Transmission electron microscopy of conjugated polymers using energy-filtering and phase contrast enhancement

Project: Research project

Project Details



The properties of various polymeric materials depend on the structure at the nanoscale. As a consequence, characterizing the arrangement and order of polymers at nanometer length scales is crucial for the continued development of new materials. Much progress in this area is due to the application of advanced microscopy techniques (transmission electron microscopy) to complex polymeric systems in order to resolve the structure at very high resolutions. New developments in electron microscopy instrumentation are pushing the limits of what is possible, but these advances have not been tailored for the microscopy of polymers, which are very sensitive to electron beams and undergo rapid damage. This project will develop electron microscopy tools to image the structure of electrically conducting polymers used in a variety of emerging electronic applications, such as transistors and solar cell devices. By demonstrating new approaches for resolving the morphology with sub-nanometer resolution, this research will advance the fundamental science of how the chemical composition of polymers leads to the microstructure and aid in the development of polymers for flexible electronics applications. Furthermore, integrated educational and research activities will also include recruitment and retention of students from underrepresented groups. The investigators involved in this project will further support diversity in engineering education by offering mentorship and research experiences to undergraduate students.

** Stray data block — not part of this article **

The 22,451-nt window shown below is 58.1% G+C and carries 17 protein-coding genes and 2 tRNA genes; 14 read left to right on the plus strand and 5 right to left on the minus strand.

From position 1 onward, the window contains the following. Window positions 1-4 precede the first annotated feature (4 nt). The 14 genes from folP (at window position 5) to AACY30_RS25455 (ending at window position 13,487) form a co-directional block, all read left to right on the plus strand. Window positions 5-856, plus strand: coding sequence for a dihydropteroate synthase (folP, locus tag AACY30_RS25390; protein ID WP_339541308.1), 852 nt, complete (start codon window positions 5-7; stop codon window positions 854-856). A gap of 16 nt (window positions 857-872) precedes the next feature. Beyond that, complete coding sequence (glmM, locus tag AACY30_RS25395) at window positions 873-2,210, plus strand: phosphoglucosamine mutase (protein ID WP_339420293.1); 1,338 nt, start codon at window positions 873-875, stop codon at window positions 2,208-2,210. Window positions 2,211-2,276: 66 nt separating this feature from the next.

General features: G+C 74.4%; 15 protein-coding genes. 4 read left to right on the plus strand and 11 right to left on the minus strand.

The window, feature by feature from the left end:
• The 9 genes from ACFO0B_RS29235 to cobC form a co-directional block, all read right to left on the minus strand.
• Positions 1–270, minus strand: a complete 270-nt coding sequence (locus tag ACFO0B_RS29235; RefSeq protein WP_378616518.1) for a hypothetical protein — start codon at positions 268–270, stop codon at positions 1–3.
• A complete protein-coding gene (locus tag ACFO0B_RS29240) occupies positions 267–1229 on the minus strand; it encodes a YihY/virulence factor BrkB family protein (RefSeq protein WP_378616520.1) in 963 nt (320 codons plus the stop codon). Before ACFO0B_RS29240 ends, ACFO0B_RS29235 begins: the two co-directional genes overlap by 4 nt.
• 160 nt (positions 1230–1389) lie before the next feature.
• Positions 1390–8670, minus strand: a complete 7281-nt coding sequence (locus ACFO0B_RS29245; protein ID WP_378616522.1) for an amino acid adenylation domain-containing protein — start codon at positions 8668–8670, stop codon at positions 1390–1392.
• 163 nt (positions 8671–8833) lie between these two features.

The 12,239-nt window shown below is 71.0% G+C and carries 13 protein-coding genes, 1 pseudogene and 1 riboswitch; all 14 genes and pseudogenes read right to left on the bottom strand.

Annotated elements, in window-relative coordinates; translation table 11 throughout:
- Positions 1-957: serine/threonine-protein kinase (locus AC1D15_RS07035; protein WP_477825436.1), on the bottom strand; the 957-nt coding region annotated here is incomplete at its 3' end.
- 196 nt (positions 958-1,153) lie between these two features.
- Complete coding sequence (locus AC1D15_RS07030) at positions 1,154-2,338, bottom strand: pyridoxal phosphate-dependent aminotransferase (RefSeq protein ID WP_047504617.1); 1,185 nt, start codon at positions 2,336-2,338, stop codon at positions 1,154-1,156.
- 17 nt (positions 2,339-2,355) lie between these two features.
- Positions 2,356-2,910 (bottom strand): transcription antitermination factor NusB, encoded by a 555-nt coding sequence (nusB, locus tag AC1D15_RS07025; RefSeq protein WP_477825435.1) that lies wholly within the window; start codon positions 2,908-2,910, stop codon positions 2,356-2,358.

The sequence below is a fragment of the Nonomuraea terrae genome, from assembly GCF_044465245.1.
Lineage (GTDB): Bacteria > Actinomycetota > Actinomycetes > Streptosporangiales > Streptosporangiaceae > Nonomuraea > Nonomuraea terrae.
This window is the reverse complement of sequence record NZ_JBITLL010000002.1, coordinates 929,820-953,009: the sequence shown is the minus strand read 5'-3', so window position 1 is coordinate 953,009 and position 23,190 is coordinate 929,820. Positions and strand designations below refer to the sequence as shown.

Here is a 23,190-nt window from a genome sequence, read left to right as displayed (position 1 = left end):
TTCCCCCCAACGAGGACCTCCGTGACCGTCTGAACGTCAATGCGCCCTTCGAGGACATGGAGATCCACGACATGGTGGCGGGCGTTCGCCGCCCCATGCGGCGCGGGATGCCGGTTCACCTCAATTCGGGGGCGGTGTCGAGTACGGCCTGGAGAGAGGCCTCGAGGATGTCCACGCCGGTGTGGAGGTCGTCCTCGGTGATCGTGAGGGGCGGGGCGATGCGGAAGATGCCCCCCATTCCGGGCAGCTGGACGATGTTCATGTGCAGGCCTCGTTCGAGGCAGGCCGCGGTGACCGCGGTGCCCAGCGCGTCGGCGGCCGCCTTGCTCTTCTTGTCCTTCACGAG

This project will develop advanced electron microscopy tools for the study of polymeric materials. New methods to generate contrast in the electron microscope are warranted because of the complexity of the microstructure of conjugated polymer systems. The proposed work begins by examining radiation damage in the transmission electron microscope using two observables: diffraction intensities and low-loss electron energy-loss spectroscopy. These measurements will guide further experiments and establish limits of imaging modalities. Low-loss energy-filtered transmission electron microscopy will generate high-resolution images of long-range order in conjugated polymers. Phase plates will enhance contrast in both bright-field and focused-probe modes to enable imaging of polymer/fullerene mixtures, polymer blends, and block copolymers used in photovoltaics. Furthermore, charge transport heterogeneity will be examined using low-loss spectrum imaging to see deviations in density of states under bias, and by imaging local variations in electric fields that result from charge heterogeneity using a phase plate. Overall, this proposal will demonstrate the utility of monochromated electron sources and phase plates for imaging of conjugated polymers. Educational objectives are motivated by the need to enhance diversity in engineering. A number of specific programs will be implemented encompassing recruitment, retention, and mentoring of underrepresented groups.

Effective start/end date6/1/165/31/19


  • National Science Foundation: $417,000.00


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